Twelfth brought the dinghy ashore with a crunch on a beach of dark sand that shifted continually in spiralling patterns. The only sound Alice could hear as she jumped from the boat to the shore was the susurration of the moving sand and the scraping as everyone else disembarked.
“How far ahead of it are we?”
Nik’s brother licked a finger, holding it up to the ‘wind’. “Couple hundred metres Subsolanus, I reckon. Not moving fast enough to reach us anytime soon, however.”
“In English? Or, wait, you called it Inkomon.”
He pointed. “That way.”
“Right.” She turned, and started to walk.
“Not to call question on your judgement, but that is the wrong direction. You know, the one I said the thing is in.”
She stopped walking. “What? I went the opposite way!”
He pointed again, and she dutifully turned to face the other way and started to walk, more hesitantly this time.
Only three steps later, he spoke again. “I don’t think this is working.”
Turning back, she saw that he was pointing the other way, again.
“Are you taking the piss?”
Nik, watching the proceedings, piped up. “I don’t think so? You end up heading in the wrong direction almost immediately. Do you not notice that you make a full turn rather than a half-turn?”
“Turn to face the opposite direction, then.”
Alice sighed loudly. “Fine.”
Carefully and deliberately, she turned round until she was facing back the way she came.
“You turned all the way round again.”
[That Is The Way The Ruins Are, Correct?]
“Yeah,” said the fortune teller, “at this point, I vote Twelfth just… picks her up.”
“Wait, wh-” she began, but was unable to escape as Twelfth scooped her up and gently placed her over a shoulder. “Ack! Put me down!”
[I Apologise, And We Will Endeavour To Work Out What Is Happening When We Get To Safety. Stop Wriggling.]
A Librarian, dinghy stowed, wandered over. “Oh hey, Alice.”
“Get her to put me down!”
“I would, but Twelfth is bigger and scarier than me.”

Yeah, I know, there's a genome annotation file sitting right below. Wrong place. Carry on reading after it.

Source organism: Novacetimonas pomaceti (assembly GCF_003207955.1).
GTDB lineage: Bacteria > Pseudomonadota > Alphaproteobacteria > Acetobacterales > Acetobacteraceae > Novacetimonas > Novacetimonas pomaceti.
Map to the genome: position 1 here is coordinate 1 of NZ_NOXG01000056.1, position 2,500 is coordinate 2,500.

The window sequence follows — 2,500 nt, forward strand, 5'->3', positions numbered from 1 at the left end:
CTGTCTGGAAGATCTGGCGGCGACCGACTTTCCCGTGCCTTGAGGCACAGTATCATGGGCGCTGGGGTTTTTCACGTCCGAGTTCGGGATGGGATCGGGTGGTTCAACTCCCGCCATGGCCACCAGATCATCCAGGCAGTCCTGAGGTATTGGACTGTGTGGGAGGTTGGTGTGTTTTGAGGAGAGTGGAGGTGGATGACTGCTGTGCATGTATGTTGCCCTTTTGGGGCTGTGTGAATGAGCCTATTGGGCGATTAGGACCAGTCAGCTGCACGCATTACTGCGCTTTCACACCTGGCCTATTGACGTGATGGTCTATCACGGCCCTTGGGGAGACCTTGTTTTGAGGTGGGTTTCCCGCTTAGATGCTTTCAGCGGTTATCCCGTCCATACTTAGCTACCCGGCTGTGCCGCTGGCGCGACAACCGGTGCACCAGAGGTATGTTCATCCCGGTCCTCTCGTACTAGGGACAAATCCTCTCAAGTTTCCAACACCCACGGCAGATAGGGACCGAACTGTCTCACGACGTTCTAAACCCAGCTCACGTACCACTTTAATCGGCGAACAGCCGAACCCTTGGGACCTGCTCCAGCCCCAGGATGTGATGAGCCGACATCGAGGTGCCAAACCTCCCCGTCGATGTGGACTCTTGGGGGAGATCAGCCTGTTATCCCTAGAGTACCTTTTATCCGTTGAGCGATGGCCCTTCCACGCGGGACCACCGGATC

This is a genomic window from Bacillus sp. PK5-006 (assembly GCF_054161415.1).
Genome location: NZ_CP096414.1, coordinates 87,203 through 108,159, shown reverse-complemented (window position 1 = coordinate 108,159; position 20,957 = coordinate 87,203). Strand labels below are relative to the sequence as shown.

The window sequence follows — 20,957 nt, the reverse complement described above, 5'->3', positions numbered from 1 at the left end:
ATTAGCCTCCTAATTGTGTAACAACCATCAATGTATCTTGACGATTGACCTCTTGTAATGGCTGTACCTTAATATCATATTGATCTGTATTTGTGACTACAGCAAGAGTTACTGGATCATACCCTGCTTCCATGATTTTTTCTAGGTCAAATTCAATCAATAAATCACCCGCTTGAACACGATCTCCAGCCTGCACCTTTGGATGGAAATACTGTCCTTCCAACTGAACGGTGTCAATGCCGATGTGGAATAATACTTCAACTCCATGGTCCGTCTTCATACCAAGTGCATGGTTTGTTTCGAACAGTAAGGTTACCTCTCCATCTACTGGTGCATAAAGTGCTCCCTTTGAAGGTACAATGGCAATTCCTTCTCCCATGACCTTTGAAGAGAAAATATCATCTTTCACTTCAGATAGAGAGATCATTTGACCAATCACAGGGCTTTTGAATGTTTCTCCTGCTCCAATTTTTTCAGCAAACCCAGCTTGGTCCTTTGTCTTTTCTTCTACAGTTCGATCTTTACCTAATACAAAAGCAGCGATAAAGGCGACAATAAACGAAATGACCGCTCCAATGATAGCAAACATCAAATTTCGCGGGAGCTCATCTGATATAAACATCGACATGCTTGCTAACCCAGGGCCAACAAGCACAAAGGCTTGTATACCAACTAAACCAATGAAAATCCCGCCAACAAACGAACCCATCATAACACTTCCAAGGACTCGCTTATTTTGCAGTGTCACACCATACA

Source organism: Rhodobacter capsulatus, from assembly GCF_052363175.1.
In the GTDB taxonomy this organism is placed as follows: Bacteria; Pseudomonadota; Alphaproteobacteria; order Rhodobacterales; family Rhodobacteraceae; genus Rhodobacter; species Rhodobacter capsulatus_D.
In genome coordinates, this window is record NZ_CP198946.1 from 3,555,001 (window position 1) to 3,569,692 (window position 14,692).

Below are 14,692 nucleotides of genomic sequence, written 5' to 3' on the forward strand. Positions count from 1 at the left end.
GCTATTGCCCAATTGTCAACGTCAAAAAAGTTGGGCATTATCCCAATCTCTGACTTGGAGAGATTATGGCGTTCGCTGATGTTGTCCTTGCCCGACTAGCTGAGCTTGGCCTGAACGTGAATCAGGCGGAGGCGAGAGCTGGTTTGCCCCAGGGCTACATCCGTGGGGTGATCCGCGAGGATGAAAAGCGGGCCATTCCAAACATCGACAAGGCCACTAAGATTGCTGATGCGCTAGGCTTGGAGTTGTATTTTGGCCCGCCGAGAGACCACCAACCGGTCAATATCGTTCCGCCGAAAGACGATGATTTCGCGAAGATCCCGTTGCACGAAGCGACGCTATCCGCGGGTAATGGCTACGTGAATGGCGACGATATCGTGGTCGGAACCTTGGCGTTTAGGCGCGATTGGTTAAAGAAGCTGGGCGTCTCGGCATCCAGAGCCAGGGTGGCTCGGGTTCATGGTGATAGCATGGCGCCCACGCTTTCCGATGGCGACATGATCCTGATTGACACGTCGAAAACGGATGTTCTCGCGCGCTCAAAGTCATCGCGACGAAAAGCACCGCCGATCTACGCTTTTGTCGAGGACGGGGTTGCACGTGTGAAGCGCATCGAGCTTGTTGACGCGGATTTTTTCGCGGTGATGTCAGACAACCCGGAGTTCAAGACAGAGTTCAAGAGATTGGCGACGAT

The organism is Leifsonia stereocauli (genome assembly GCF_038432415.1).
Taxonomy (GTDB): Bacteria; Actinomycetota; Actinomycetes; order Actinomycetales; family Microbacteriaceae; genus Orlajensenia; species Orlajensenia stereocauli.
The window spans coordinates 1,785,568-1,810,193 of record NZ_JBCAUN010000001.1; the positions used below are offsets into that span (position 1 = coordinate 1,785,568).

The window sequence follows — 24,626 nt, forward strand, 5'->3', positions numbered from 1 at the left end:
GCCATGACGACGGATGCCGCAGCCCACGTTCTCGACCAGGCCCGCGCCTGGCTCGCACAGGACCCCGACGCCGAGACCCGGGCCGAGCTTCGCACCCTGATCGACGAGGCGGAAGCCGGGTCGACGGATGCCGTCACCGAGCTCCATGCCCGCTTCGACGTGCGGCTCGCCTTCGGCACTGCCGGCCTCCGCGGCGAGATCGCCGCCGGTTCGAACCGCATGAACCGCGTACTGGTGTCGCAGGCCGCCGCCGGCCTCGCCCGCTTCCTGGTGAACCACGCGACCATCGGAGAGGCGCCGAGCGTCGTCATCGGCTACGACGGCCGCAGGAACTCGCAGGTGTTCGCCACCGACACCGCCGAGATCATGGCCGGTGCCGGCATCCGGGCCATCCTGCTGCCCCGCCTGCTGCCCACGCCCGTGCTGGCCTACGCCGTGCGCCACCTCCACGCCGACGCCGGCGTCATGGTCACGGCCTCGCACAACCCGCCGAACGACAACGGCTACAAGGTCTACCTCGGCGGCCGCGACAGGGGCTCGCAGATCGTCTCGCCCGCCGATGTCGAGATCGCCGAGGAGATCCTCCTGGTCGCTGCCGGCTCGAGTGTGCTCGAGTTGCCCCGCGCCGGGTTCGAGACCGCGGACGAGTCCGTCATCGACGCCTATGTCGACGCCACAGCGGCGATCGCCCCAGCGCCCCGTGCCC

[That I Am.]
“Oh come on!” She glared down at him from her vantage point over the Bookbinder’s shoulder. “I can walk myself, even if I can’t tell which direction I should be going in, suddenly.”
He looked to Nik’s brother. “Is she under some kind of compulsion? She seems pretty lucid to me.”
“Why’re you asking me?”
“I – you’re telepathic?” he replied dumbfoundedly.
What must have been a look of dawning realisation crossed the fortune teller’s face. “Oh, that!”
“Haven’t checked, sorry.”
“Brother mine,” Nik said with more than a hint of menace, “would you mind taking a look?”
His brother squinted at Alice, then back over his shoulder. “Mmm. Long threads, travelling from her, back over the hills, coming out of key joints on her arms, legs and spine. Looks like… a mild-to-modest suggestion? The kind of thing where your legs move on their own, and you come up with some kind of justification in your own head to paper over the fact that you’re not fully in control.”
“Wait, are the ruins enticing me?”
He grinned up at her. “I’m not kinkshaming, but if you’re being enticed by the ruins, that’s kinda weird.”
[Can You Break These ‘Threads’?]
“Maybe.” he pursed his lips, reaching up above his head and grabbing onto something invisible.
Instantly, Alice’s entire body went numb, and she flopped in Twelfth’s grip, her head landing on the Bookbinder’s shoulder.
[She Has Gone Limp.]